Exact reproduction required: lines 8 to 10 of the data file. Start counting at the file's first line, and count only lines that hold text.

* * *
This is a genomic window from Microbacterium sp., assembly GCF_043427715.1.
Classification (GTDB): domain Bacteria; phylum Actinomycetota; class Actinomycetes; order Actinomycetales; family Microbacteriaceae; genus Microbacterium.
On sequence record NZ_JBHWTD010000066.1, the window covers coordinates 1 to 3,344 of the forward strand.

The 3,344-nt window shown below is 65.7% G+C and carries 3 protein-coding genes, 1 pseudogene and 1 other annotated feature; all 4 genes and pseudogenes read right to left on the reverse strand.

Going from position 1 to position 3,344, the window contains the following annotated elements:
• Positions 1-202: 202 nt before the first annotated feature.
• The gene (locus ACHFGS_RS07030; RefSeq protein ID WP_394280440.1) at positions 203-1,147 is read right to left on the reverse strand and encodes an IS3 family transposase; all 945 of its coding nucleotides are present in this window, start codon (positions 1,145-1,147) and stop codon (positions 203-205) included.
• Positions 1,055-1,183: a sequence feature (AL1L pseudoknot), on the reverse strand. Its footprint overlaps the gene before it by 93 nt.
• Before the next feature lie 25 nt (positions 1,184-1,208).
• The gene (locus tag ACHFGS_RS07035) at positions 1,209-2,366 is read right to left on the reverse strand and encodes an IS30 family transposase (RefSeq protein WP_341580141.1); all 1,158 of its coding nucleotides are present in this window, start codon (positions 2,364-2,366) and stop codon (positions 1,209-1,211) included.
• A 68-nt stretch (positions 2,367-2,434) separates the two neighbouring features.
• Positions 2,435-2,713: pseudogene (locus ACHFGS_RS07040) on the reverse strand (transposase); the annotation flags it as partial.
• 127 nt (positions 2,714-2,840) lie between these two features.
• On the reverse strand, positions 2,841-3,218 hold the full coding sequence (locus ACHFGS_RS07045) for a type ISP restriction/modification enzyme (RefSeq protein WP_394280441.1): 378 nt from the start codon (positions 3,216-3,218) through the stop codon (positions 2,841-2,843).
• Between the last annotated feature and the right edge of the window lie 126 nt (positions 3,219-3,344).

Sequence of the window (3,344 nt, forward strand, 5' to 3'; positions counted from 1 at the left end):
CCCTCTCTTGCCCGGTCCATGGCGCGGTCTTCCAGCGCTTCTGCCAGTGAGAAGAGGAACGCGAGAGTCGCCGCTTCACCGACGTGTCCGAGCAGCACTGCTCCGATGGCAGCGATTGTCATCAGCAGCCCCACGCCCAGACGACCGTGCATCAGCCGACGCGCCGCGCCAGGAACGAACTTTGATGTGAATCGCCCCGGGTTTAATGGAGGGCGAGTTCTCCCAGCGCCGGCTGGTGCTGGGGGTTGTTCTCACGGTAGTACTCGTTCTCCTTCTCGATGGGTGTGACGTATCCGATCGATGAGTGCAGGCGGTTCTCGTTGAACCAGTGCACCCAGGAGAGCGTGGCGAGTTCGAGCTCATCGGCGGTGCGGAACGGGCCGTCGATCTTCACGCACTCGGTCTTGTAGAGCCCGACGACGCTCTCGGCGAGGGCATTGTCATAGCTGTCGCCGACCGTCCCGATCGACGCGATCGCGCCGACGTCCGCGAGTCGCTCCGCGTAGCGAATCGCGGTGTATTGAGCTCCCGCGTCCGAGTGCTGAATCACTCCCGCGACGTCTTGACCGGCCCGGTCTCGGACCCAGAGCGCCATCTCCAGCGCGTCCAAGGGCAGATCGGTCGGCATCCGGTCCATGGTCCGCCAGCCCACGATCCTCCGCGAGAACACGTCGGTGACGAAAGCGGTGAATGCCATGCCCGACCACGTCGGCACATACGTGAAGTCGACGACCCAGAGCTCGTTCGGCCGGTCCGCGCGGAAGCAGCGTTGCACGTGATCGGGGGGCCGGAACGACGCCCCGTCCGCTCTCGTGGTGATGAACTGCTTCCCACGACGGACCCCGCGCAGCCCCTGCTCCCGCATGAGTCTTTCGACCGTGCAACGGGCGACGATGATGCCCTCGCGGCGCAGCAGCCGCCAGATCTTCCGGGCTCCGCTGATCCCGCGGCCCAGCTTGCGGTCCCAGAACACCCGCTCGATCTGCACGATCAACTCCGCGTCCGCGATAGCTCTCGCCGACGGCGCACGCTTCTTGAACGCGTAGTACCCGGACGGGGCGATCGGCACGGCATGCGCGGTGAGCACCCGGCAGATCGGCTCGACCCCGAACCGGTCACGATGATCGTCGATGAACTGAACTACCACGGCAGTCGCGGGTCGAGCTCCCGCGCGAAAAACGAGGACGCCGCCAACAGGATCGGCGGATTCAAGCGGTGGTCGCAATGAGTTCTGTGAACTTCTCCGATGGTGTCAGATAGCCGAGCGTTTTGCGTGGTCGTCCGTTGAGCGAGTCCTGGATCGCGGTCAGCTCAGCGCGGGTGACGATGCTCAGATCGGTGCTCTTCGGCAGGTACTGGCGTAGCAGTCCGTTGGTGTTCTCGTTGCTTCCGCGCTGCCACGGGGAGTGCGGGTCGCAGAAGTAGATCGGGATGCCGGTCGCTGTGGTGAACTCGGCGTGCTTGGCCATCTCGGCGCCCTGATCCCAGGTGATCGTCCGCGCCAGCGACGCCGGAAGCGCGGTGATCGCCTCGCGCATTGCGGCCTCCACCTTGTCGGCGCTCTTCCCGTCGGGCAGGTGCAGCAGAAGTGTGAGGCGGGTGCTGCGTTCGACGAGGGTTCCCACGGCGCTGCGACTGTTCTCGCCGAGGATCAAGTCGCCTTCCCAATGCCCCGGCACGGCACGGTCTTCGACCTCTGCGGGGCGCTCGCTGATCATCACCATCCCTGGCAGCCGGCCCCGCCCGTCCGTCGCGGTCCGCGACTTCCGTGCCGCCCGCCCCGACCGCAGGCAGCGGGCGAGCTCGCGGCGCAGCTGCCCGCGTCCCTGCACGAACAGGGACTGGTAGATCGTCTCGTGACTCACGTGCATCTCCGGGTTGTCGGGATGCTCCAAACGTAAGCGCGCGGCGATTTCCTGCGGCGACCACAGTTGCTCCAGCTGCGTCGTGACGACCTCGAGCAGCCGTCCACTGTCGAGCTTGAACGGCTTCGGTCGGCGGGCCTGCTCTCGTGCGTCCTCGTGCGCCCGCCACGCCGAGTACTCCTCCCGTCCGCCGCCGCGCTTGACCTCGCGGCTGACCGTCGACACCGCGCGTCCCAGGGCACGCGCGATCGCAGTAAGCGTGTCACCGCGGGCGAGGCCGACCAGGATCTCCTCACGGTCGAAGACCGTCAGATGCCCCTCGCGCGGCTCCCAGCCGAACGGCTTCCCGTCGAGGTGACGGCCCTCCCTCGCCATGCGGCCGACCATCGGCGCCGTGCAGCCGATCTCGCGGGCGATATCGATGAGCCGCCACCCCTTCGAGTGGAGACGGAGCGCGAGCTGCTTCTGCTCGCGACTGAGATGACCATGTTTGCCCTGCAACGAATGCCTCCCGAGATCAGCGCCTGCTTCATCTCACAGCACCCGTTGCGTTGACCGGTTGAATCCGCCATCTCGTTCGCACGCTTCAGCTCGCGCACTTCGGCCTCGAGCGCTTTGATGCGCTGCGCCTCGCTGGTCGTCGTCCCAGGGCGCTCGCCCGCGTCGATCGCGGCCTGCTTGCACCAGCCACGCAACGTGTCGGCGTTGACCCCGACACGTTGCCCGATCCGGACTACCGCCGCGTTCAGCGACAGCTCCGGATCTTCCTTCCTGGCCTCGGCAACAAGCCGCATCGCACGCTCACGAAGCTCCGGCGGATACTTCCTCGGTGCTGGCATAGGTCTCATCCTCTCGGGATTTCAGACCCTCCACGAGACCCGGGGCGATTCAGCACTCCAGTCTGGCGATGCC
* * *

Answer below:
• Positions 1,055-1,183: a sequence feature (AL1L pseudoknot), on the reverse strand. Its footprint overlaps the gene before it by 93 nt.
• Before the next feature lie 25 nt (positions 1,184-1,208).
• The gene (locus tag ACHFGS_RS07035) at positions 1,209-2,366 is read right to left on the reverse strand and encodes an IS30 family transposase (RefSeq protein WP_341580141.1); all 1,158 of its coding nucleotides are present in this window, start codon (positions 2,364-2,366) and stop codon (positions 1,209-1,211) included.